#Budget2016: why the focus on job creation was long overdue

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#Budget2016: why the focus on job creation was long overdue

Rajendra Mamgain

In this year's budget, Arun Jaitley has focused on generating employment opportunities. Quite rightly, too.

For India, employment creation is a huge challenge. Nearly 12-13 million people enter our labour market every year. But given the backlog of people who have been unsuccessfully searching for jobs for years, the number of job seekers is growing faster than the population growth of the country.

The past trends in employment creation haven't been encouraging, and have failed to provide jobs to the youth at a desired pace. Agriculture still provides employment to nearly half of India's workforce. Outside agriculture, growth in employment has picked up over the years, but a large number of the Indian youth are still without jobs, simply due to poor skills training. That's not all, even a fifth of people with technical degrees and diplomas are unemployed.

So, what does Jaitley propose to do about this?

The approach adopted in Budget 2016-17 to tackle unemployment centres around four sectors - agriculture and rural economy, infrastructure, start-ups, and skill development.

Considering the distress in rural areas, the promise to double farm sector incomes by 2020-21 is timely. It's likely to help retain the interest of rural masses in agriculture. On the whole, the allocation of Rs 35,984 crore for the farm sector is expected to address the agrarian crisis in the countryside.

Infrastructure development is likely to get a huge boost with a budgetary allocation of Rs 2,21,246 crore. Of this, Rs 19,000 crore is for Pradhan Mantri Gram Sadak Yojana, which aims to build and expand rural road networks. Rs 87,765 crore is earmarked for various rural development programmes, including for digital literacy.

#Budget2016 allocates Rs 35,984 crore for the farm sector. Will it mitigate our agrarian crisis?

To promote "enterprise development" among SC/STs, this budget allocates Rs 500 crore for Stand Up scheme. It also proposes a National SC/ST Hub to provide professional support to SC/ST entrepreneurs.

The government will pay for three years the EPF share of new employers for their staff drawing a salary of up to Rs 15,000 a month.

To better finance micro and small enterprises, the disbursement target of PM MUDRA Yojana has been enhanced to Rs 1,80,000 crore. Also, MSMEs with a turnover of Rs 2 crore have been exempted from tax, and changes are being introduced in custom and excise duties to promote such enterprises.

The budget enhances the allocation for skill development and proposes to open 1,500 new Multi Skill Development Centres next year. Similarly, the emphasis on the quality of education and the proposal to enable 10 public and as many 10 private institutions to become world-class teaching and research centres is a welcome step. At least 100 module career centres are proposed to be set up to provide career guidance to the youth.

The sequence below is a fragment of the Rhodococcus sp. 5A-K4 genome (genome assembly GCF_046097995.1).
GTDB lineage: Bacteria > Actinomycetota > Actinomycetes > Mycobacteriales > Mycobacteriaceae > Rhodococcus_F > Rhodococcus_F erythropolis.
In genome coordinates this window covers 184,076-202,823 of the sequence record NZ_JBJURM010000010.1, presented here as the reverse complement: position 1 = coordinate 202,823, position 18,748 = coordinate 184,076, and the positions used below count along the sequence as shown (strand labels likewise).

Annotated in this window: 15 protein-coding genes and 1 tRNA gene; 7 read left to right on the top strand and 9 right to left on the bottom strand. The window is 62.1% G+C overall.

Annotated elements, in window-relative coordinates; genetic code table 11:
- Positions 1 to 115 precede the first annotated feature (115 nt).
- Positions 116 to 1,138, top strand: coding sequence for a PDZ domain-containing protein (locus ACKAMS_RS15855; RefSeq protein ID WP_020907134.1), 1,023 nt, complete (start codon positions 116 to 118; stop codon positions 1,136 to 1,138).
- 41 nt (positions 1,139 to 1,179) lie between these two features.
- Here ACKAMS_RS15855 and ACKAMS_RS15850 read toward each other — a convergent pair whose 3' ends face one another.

The increased budgetary allocations aimed at accelerating agriculture growth, and rural and infrastructure development can be regarded as the desired steps towards generating employment that the BJP had promised in its election manifesto.

Growth in the rural economy and infrastructure development will certainly boost employment generation and, thereby, increase the demand for goods and services in the coming years. Much, though, will depend on how fast and efficiently these allocations are utilised for timely completion of projects. Rapid infrastructure development can have a multiplier effect on improve employment generation, incomes and the general quality of life.

But generating employment is one thing. The bigger challenge is to ensure that the jobs are decent and come with minimum social security benefits. Job quality in both public and private sectors has deteriorated over the years with ever rising casualisation and contractualisation.

India shouldn't just create jobs. It must provide decent jobs with minimum social security benefits

Most of the jobs being generated now are contractual/casual without any social security benefits. And with the emphasis on "minimum government, maximum governance", the public sector's role in employment creation is likely to erode further.

Moreover, the kind of jobs the educated unemployed are looking for are unlikely to be created by big industries in the coming years. In fact, major employers still claim that a great number of job seekers are unemployable despite the significant progress made under the skill development mission. Also, most employers are always looking to reduce labour costs.

Besides, the global economic slowdown is likely to hurt export industries and, thus, hit job creation. It is, therefore, essential to pump up the domestic economy by creating effective demand through more redistributive policies of income generation and social security.

On the whole though, making employment creation central to economic development, as this budget has done, is a welcome step. And the coming budgets need to systematise this.

Rajendra Mamgain